NEW ZEALAND – NOVEMBER 08:  Lead singer of the band Tadpole, Renee Brenan entertains the crowd as part of the Place Makers V8 International held at Pukekohe, Saturday.  (Photo by Michael Bradley/Getty Images)
NEW ZEALAND – NOVEMBER 08: Lead singer of the band Tadpole, Renee Brenan entertains the crowd as part of the Place Makers V8 International held at Pukekohe, Saturday. (Photo by Michael Bradley/Getty Images)

MediaJanuary 22, 2016

Taking tabs, watching abs – scenes from New Zealand’s late-’90s live music wastelands

NEW ZEALAND – NOVEMBER 08:  Lead singer of the band Tadpole, Renee Brenan entertains the crowd as part of the Place Makers V8 International held at Pukekohe, Saturday.  (Photo by Michael Bradley/Getty Images)
NEW ZEALAND – NOVEMBER 08: Lead singer of the band Tadpole, Renee Brenan entertains the crowd as part of the Place Makers V8 International held at Pukekohe, Saturday. (Photo by Michael Bradley/Getty Images)

Thomas Benny, Joe Nunweek and Richard Bol recount their scurrilous memories of New Zealand live music in the late ’90s and early ’00s.

Tadpole perform in 2003.  (Photo by Michael Bradley/Getty Images)
Tadpole perform in 2003. (Photo by Michael Bradley/Getty Images)

If you’re in the same demographic as many of The Spinoff’s writers, you came of age during a golden era for festivals and touring acts in New Zealand. A flush Australian economy riding the mid-2000s mineral boom generated its own bubble of big money international lineups. Huge names ducked down to the Southern Hemisphere for an increasingly-established “off-season” circuit, and we piggy-backed Australia’s crest with an ever-segmented set of days, weekends, and blackout-drunk New Years to cater for every genre. Rhythm ‘n Vines. Laneway. WestFest. BluesFest. Northern Bass. Ragamuffin. City Whatever Limits? And that’s before the sideshows, which were often the best part.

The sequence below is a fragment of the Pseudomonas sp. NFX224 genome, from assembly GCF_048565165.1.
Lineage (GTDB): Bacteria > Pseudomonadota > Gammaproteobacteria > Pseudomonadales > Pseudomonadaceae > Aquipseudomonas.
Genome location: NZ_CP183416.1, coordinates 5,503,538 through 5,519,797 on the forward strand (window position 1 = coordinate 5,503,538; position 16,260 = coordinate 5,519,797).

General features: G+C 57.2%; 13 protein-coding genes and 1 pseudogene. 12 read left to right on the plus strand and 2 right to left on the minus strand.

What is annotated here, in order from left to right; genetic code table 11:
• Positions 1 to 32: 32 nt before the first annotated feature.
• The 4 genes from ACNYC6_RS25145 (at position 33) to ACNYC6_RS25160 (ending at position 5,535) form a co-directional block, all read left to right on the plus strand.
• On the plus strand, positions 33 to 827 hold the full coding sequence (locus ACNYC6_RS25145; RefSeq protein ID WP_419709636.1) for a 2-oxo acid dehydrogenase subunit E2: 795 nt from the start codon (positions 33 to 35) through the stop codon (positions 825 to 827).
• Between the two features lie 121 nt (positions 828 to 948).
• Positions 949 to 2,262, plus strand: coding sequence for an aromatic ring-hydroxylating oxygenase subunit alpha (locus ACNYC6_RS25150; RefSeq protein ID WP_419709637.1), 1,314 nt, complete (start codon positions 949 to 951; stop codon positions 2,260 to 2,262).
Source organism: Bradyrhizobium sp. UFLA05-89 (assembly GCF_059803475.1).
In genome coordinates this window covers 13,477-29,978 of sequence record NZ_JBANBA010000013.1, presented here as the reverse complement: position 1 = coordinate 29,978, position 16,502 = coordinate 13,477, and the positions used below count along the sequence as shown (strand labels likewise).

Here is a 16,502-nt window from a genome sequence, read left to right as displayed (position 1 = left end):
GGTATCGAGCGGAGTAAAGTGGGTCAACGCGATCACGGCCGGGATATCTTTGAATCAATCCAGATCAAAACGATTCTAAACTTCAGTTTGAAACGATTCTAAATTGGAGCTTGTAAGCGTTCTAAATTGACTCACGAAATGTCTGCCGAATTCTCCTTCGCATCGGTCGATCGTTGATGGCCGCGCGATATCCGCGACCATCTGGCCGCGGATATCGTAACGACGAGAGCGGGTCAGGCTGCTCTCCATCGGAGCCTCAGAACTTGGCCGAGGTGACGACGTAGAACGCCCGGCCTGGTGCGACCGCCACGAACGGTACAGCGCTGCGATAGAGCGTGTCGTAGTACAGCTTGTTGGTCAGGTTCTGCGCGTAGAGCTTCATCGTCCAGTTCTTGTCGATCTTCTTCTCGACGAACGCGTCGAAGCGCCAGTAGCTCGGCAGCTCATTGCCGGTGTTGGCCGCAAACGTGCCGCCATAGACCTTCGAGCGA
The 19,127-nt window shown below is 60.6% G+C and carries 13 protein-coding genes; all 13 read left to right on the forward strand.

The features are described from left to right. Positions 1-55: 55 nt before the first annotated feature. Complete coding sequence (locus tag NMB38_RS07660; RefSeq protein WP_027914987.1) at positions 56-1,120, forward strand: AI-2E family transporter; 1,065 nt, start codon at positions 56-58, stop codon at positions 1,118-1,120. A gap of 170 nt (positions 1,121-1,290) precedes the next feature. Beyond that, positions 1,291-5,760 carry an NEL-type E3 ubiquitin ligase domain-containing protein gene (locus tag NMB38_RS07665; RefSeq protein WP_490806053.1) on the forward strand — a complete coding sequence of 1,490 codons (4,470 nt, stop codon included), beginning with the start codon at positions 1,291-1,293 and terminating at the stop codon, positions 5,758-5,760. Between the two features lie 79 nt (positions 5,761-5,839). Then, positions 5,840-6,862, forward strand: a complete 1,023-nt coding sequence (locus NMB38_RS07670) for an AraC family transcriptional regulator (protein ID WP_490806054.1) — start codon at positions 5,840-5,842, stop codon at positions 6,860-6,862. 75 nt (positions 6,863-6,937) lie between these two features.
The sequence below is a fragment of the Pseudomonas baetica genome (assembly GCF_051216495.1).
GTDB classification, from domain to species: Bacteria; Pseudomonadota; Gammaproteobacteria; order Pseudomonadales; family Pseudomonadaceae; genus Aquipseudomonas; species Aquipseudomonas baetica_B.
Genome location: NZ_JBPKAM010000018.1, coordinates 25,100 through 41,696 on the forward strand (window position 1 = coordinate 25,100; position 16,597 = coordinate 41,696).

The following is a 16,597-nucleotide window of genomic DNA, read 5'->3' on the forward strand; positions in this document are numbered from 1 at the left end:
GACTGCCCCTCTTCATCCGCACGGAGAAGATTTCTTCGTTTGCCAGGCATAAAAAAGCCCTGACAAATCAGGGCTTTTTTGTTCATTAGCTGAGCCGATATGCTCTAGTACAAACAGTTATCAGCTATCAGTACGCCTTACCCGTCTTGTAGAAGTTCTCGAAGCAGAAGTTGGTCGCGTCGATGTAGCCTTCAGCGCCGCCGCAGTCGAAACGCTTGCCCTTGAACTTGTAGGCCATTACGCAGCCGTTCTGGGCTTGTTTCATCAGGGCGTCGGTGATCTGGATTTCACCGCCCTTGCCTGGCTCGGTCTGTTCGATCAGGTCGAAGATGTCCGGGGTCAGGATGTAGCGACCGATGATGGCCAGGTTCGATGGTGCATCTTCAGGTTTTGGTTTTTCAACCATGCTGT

This bubble is about to burst. An oversaturated Australian festival market is already in deep trouble – Soundwave, until a couple of years ago the one event deemed too big to fail, just went under with debts of up to $25 million – and we can expect weakening Australian options to make for a quieter few years here in New Zealand.

With that in mind, it’s worth remembering and celebrating the dead zone that was New Zealand from the late ’90s until the mid-’00s – a zone which was that much more dead if you were under 18, but one you made work as best you could. Once a year, the Big Day Out functioned as an impossibly broad church, but beyond it lay a world of mall events, radio competition private shows, regional raves, and all-age Christian festivals. Today, we remember what we can and must.

Richard Bol: It all began with Peter Andre failing to perform at a West Auckland shopping centre. Lynn Mall, 1996: the Australian Abdominal Sensation is set to star in front of dozens of screaming high school fans. However, due to concerns about crowd safety, Andre and his rumoured plastic abs never mount the stage. A few weeks later, All Saints rocked the same venue without incident. As I observed their flawless set (the performance, not their abs) from a handily-placed Rendell’s store, the thrill of live music washed over me. I wanted more, much more. Where to find it was the problem.

The Face, Q and NME revealed a thriving music scene happening far away in Cool Britannia and Sunny Ibiza. Mainstream New Zealand television was of little assistance – the closest thing to musical entertainment there being the cast of McDonald’s Young Entertainers performing ‘G.O.D.’, their Christian-themed reboot of Naughty By Nature’s ‘O.P.P.’. I soon got hooked on bFM and Max TV, but the broadcast of recorded music only made me want to find the live version more.

But where would I find my live music nirvana? The bands I liked either didn’t exist any more or weren’t due to visit New Zealand in the near future. Even if there was something I was interested in, being well short of the-then alcohol-purchasing age of 20 made getting to a lot of gigs impossible. Distance was a problem too – Blur played a midweek show in 1997 at the North Shore Events Centre with Darcy Clay in support, but as a 14-year old in West Auckland, how was I going to get there and back? All-ages events did exist, but matters of taste prevented me from attending both the cheesy rave events held at Rainbow’s End and the shows of the curiously enthusiastic bands who played at my school assemblies.